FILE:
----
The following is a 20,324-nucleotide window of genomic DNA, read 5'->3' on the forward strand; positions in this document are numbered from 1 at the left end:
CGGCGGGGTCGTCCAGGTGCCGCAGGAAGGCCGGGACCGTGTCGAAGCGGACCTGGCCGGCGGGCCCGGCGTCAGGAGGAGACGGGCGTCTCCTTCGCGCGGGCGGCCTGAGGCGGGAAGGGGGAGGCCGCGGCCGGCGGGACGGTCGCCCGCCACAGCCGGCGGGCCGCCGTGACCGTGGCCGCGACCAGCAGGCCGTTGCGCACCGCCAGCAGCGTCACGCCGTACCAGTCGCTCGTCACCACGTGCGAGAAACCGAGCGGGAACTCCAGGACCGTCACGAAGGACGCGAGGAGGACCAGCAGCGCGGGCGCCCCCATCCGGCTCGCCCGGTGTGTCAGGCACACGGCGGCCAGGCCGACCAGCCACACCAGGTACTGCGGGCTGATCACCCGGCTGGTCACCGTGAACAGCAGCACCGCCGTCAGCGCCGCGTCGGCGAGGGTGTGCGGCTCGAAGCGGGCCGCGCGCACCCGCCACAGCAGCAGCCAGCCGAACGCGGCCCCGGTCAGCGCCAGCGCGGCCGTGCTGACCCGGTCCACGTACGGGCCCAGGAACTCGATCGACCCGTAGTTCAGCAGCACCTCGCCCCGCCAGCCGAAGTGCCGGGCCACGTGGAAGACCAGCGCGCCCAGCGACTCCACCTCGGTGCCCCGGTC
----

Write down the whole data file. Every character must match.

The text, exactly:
The following is a 20,324-nucleotide window of genomic DNA, read 5'->3' on the forward strand; positions in this document are numbered from 1 at the left end:
CGGCGGGGTCGTCCAGGTGCCGCAGGAAGGCCGGGACCGTGTCGAAGCGGACCTGGCCGGCGGGCCCGGCGTCAGGAGGAGACGGGCGTCTCCTTCGCGCGGGCGGCCTGAGGCGGGAAGGGGGAGGCCGCGGCCGGCGGGACGGTCGCCCGCCACAGCCGGCGGGCCGCCGTGACCGTGGCCGCGACCAGCAGGCCGTTGCGCACCGCCAGCAGCGTCACGCCGTACCAGTCGCTCGTCACCACGTGCGAGAAACCGAGCGGGAACTCCAGGACCGTCACGAAGGACGCGAGGAGGACCAGCAGCGCGGGCGCCCCCATCCGGCTCGCCCGGTGTGTCAGGCACACGGCGGCCAGGCCGACCAGCCACACCAGGTACTGCGGGCTGATCACCCGGCTGGTCACCGTGAACAGCAGCACCGCCGTCAGCGCCGCGTCGGCGAGGGTGTGCGGCTCGAAGCGGGCCGCGCGCACCCGCCACAGCAGCAGCCAGCCGAACGCGGCCCCGGTCAGCGCCAGCGCGGCCGTGCTGACCCGGTCCACGTACGGGCCCAGGAACTCGATCGACCCGTAGTTCAGCAGCACCTCGCCCCGCCAGCCGAAGTGCCGGGCCACGTGGAAGACCAGCGCGCCCAGCGACTCCACCTCGGTGCCCCGGTC